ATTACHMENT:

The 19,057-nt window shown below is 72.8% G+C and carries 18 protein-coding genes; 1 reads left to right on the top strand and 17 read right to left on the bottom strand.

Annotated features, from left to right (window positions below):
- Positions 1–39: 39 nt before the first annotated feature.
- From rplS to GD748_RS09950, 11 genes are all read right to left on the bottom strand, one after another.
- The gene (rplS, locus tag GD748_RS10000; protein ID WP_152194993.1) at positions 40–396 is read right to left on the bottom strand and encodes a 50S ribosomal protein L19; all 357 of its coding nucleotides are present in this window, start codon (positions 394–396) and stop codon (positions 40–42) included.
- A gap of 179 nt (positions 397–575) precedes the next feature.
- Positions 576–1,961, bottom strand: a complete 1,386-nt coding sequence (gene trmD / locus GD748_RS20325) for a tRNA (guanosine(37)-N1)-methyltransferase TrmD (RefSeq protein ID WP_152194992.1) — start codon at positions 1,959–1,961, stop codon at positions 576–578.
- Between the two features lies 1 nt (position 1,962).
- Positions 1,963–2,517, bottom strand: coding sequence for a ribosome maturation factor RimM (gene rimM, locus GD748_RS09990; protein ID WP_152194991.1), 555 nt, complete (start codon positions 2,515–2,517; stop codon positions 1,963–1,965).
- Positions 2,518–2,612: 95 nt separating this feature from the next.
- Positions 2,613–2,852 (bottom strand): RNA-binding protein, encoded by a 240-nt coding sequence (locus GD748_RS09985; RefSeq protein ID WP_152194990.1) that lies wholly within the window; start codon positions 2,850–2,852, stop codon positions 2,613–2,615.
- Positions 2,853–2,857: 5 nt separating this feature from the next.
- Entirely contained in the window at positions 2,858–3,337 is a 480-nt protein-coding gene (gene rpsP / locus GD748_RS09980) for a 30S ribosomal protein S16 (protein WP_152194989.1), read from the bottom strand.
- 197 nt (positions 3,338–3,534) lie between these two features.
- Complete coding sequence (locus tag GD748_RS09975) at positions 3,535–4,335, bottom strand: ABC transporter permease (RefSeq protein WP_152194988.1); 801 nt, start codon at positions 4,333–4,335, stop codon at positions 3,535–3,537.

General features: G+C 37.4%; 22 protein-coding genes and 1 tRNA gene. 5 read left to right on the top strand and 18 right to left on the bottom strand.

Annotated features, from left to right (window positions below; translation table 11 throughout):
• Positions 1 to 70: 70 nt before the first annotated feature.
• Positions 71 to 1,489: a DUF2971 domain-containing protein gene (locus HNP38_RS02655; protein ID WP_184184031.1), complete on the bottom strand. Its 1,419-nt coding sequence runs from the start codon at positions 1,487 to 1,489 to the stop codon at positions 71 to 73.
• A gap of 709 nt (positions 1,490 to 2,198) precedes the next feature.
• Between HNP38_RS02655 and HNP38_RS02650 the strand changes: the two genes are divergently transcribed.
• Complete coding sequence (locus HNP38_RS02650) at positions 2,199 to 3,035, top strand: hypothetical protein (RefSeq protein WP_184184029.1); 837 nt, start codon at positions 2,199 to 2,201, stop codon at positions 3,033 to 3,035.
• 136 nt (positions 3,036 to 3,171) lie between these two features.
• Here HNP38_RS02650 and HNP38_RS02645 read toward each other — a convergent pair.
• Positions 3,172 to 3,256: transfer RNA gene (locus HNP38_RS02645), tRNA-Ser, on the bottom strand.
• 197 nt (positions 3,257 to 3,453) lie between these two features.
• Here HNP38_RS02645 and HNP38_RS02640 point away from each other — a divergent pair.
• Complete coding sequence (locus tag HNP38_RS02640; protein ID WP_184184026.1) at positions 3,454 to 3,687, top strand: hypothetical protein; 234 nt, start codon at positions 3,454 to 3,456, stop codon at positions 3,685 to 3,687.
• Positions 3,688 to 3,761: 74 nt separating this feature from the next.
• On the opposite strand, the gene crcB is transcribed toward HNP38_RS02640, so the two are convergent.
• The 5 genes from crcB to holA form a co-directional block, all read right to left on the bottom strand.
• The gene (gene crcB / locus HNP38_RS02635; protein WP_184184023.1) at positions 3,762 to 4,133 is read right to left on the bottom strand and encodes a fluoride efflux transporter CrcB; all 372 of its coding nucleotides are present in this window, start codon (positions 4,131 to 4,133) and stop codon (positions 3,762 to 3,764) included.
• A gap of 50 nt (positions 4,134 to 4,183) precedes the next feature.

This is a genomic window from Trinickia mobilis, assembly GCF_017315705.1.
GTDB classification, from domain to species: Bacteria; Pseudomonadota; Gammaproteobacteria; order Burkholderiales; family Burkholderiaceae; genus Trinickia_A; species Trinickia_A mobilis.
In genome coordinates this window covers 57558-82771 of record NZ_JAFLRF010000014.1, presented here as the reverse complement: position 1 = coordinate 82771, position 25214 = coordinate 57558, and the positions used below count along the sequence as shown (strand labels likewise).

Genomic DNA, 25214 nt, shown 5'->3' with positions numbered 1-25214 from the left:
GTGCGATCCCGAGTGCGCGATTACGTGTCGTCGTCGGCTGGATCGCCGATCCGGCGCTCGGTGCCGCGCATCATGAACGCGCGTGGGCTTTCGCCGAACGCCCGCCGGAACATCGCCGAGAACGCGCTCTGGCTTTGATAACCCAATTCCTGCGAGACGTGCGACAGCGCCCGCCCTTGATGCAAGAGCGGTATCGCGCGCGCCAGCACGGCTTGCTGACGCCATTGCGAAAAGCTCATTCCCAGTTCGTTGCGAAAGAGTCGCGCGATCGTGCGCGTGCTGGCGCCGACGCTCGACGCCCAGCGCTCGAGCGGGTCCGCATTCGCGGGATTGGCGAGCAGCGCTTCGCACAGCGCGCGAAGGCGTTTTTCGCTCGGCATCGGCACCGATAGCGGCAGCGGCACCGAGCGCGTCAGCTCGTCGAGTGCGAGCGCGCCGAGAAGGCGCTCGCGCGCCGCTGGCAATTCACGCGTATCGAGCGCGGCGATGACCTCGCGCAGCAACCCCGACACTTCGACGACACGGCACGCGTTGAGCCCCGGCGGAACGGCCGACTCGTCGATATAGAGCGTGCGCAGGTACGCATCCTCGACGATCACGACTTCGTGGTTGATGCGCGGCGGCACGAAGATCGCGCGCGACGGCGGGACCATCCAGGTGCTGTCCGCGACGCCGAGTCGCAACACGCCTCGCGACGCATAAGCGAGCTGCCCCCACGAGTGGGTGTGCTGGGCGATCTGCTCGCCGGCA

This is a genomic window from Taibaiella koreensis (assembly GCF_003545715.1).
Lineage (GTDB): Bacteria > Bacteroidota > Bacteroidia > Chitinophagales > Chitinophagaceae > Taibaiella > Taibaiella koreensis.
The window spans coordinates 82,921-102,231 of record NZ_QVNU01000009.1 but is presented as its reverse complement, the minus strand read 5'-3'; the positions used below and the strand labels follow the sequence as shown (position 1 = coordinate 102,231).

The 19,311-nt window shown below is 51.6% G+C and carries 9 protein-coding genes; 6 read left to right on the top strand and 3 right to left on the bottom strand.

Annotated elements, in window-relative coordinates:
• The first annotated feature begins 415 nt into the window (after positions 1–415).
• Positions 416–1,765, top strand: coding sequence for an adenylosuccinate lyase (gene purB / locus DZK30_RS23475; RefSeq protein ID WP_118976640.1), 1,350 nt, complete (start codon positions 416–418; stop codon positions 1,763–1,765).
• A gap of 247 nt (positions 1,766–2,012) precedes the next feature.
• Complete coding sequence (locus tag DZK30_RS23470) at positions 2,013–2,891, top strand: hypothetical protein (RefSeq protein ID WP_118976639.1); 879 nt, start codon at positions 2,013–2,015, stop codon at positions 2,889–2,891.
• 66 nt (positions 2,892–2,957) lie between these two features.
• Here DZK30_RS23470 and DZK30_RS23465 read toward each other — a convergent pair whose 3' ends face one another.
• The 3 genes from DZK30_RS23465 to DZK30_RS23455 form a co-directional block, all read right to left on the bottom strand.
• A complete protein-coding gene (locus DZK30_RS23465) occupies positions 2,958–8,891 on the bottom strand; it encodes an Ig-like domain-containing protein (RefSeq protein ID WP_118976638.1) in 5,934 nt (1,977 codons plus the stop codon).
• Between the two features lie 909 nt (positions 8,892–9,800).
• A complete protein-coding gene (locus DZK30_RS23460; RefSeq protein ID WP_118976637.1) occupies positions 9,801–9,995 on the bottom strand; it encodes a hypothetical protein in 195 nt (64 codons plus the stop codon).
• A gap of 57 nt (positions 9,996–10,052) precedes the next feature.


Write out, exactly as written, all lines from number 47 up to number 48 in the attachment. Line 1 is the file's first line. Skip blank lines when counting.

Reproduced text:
• Complete coding sequence (locus tag DZK30_RS23470) at positions 2,013–2,891, top strand: hypothetical protein (RefSeq protein ID WP_118976639.1); 879 nt, start codon at positions 2,013–2,015, stop codon at positions 2,889–2,891.
• 66 nt (positions 2,892–2,957) lie between these two features.